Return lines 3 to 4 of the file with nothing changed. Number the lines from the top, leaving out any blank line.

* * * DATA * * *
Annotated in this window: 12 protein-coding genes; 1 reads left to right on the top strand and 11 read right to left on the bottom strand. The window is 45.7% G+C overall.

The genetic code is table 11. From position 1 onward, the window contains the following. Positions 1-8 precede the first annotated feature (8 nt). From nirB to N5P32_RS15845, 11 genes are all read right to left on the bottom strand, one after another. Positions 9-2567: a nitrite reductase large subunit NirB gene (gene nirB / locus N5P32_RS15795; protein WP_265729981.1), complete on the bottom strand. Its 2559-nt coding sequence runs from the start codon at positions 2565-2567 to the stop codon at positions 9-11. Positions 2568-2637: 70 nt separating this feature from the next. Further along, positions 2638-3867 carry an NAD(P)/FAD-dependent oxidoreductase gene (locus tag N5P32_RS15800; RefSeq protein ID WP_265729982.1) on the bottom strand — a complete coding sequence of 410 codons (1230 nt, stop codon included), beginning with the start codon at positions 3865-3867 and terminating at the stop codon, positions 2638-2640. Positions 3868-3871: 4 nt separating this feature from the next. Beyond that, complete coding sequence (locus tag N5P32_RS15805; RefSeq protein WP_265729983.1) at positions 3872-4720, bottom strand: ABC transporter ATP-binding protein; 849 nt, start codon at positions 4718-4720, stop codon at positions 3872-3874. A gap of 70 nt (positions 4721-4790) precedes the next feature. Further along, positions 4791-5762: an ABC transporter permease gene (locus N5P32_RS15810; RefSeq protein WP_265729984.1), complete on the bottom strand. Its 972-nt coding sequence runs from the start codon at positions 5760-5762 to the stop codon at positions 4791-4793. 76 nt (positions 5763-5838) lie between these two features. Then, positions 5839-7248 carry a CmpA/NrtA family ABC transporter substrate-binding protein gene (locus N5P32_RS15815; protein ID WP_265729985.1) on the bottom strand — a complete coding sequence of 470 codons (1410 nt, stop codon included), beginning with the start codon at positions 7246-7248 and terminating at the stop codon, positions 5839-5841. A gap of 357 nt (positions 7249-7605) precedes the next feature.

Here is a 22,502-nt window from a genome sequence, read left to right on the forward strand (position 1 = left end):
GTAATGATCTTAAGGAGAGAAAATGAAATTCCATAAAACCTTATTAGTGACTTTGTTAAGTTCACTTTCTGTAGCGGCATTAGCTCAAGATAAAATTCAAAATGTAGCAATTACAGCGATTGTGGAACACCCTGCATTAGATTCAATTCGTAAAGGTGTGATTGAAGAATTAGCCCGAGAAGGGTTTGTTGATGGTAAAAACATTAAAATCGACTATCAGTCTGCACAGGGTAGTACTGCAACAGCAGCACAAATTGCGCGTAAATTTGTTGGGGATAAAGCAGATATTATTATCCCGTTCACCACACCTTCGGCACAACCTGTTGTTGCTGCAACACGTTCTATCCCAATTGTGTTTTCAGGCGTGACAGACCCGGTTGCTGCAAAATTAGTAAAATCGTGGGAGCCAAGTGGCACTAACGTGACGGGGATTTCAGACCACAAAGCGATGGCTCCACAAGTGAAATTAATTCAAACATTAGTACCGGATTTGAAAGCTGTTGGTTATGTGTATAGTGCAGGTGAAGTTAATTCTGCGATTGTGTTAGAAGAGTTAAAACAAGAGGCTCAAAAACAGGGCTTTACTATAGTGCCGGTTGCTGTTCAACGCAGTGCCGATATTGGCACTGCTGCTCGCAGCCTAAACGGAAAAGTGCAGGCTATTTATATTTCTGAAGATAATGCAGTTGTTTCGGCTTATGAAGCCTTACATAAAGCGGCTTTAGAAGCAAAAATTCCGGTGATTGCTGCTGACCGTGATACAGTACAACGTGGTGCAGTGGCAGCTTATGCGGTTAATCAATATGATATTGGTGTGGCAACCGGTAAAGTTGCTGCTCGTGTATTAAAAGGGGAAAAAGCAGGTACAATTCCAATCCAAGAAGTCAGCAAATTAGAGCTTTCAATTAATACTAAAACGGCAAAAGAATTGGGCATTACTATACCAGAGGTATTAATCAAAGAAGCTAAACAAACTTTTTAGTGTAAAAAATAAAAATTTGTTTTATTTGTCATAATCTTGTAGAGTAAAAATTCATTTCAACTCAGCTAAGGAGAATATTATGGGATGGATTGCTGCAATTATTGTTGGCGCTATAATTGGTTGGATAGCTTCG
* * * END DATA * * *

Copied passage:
Here is a 22,502-nt window from a genome sequence, read left to right on the forward strand (position 1 = left end):
GTAATGATCTTAAGGAGAGAAAATGAAATTCCATAAAACCTTATTAGTGACTTTGTTAAGTTCACTTTCTGTAGCGGCATTAGCTCAAGATAAAATTCAAAATGTAGCAATTACAGCGATTGTGGAACACCCTGCATTAGATTCAATTCGTAAAGGTGTGATTGAAGAATTAGCCCGAGAAGGGTTTGTTGATGGTAAAAACATTAAAATCGACTATCAGTCTGCACAGGGTAGTACTGCAACAGCAGCACAAATTGCGCGTAAATTTGTTGGGGATAAAGCAGATATTATTATCCCGTTCACCACACCTTCGGCACAACCTGTTGTTGCTGCAACACGTTCTATCCCAATTGTGTTTTCAGGCGTGACAGACCCGGTTGCTGCAAAATTAGTAAAATCGTGGGAGCCAAGTGGCACTAACGTGACGGGGATTTCAGACCACAAAGCGATGGCTCCACAAGTGAAATTAATTCAAACATTAGTACCGGATTTGAAAGCTGTTGGTTATGTGTATAGTGCAGGTGAAGTTAATTCTGCGATTGTGTTAGAAGAGTTAAAACAAGAGGCTCAAAAACAGGGCTTTACTATAGTGCCGGTTGCTGTTCAACGCAGTGCCGATATTGGCACTGCTGCTCGCAGCCTAAACGGAAAAGTGCAGGCTATTTATATTTCTGAAGATAATGCAGTTGTTTCGGCTTATGAAGCCTTACATAAAGCGGCTTTAGAAGCAAAAATTCCGGTGATTGCTGCTGACCGTGATACAGTACAACGTGGTGCAGTGGCAGCTTATGCGGTTAATCAATATGATATTGGTGTGGCAACCGGTAAAGTTGCTGCTCGTGTATTAAAAGGGGAAAAAGCAGGTACAATTCCAATCCAAGAAGTCAGCAAATTAGAGCTTTCAATTAATACTAAAACGGCAAAAGAATTGGGCATTACTATACCAGAGGTATTAATCAAAGAAGCTAAACAAACTTTTTAGTGTAAAAAATAAAAATTTGTTTTATTTGTCATAATCTTGTAGAGTAAAAATTCATTTCAACTCAGCTAAGGAGAATATTATGGGATGGATTGCTGCAATTATTGTTGGCGCTATAATTGGTTGGATAGCTTCG